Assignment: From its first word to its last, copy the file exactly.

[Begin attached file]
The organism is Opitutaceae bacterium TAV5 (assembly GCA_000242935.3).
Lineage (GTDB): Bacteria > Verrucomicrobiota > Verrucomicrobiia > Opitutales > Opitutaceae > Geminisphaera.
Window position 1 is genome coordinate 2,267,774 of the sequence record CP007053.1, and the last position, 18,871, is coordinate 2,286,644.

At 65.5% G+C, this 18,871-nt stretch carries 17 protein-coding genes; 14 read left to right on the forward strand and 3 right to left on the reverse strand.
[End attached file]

The organism is Opitutaceae bacterium TAV5 (assembly GCA_000242935.3).
Lineage (GTDB): Bacteria > Verrucomicrobiota > Verrucomicrobiia > Opitutales > Opitutaceae > Geminisphaera.
Window position 1 is genome coordinate 2,267,774 of the sequence record CP007053.1, and the last position, 18,871, is coordinate 2,286,644.

At 65.5% G+C, this 18,871-nt stretch carries 17 protein-coding genes; 14 read left to right on the forward strand and 3 right to left on the reverse strand.